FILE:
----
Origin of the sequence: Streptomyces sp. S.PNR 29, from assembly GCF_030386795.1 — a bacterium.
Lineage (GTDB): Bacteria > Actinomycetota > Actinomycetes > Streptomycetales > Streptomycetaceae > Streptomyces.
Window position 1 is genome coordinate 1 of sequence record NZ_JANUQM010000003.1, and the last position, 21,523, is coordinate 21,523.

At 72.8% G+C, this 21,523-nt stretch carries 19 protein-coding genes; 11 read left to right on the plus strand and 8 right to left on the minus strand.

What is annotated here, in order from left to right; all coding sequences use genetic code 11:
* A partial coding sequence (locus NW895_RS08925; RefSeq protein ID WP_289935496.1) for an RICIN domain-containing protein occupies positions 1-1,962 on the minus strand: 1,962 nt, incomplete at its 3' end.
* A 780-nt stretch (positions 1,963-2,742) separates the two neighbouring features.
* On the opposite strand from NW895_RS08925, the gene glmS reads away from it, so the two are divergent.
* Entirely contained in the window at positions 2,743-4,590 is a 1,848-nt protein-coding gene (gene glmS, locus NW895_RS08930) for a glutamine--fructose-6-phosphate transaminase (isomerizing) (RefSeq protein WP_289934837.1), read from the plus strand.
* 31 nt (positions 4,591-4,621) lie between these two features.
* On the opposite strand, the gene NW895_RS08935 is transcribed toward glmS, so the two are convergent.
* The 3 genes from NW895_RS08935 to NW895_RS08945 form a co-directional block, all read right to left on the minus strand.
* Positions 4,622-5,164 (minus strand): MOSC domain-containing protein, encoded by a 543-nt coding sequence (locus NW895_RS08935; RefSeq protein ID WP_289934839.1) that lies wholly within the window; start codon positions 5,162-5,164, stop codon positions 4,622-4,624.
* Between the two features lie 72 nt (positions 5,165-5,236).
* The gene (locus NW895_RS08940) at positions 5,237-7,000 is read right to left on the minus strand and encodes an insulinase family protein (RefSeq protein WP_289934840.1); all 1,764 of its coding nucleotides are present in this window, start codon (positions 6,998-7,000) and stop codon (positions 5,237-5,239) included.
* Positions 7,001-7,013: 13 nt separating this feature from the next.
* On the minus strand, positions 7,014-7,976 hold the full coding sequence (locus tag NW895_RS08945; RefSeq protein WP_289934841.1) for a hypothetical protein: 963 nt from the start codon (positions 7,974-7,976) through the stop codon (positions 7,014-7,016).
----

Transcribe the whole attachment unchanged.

Origin of the sequence: Streptomyces sp. S.PNR 29, from assembly GCF_030386795.1 — a bacterium.
Lineage (GTDB): Bacteria > Actinomycetota > Actinomycetes > Streptomycetales > Streptomycetaceae > Streptomyces.
Window position 1 is genome coordinate 1 of sequence record NZ_JANUQM010000003.1, and the last position, 21,523, is coordinate 21,523.

At 72.8% G+C, this 21,523-nt stretch carries 19 protein-coding genes; 11 read left to right on the plus strand and 8 right to left on the minus strand.

What is annotated here, in order from left to right; all coding sequences use genetic code 11:
* A partial coding sequence (locus NW895_RS08925; RefSeq protein ID WP_289935496.1) for an RICIN domain-containing protein occupies positions 1-1,962 on the minus strand: 1,962 nt, incomplete at its 3' end.
* A 780-nt stretch (positions 1,963-2,742) separates the two neighbouring features.
* On the opposite strand from NW895_RS08925, the gene glmS reads away from it, so the two are divergent.
* Entirely contained in the window at positions 2,743-4,590 is a 1,848-nt protein-coding gene (gene glmS, locus NW895_RS08930) for a glutamine--fructose-6-phosphate transaminase (isomerizing) (RefSeq protein WP_289934837.1), read from the plus strand.
* 31 nt (positions 4,591-4,621) lie between these two features.
* On the opposite strand, the gene NW895_RS08935 is transcribed toward glmS, so the two are convergent.
* The 3 genes from NW895_RS08935 to NW895_RS08945 form a co-directional block, all read right to left on the minus strand.
* Positions 4,622-5,164 (minus strand): MOSC domain-containing protein, encoded by a 543-nt coding sequence (locus NW895_RS08935; RefSeq protein ID WP_289934839.1) that lies wholly within the window; start codon positions 5,162-5,164, stop codon positions 4,622-4,624.
* Between the two features lie 72 nt (positions 5,165-5,236).
* The gene (locus NW895_RS08940) at positions 5,237-7,000 is read right to left on the minus strand and encodes an insulinase family protein (RefSeq protein WP_289934840.1); all 1,764 of its coding nucleotides are present in this window, start codon (positions 6,998-7,000) and stop codon (positions 5,237-5,239) included.
* Positions 7,001-7,013: 13 nt separating this feature from the next.
* On the minus strand, positions 7,014-7,976 hold the full coding sequence (locus tag NW895_RS08945; RefSeq protein WP_289934841.1) for a hypothetical protein: 963 nt from the start codon (positions 7,974-7,976) through the stop codon (positions 7,014-7,016).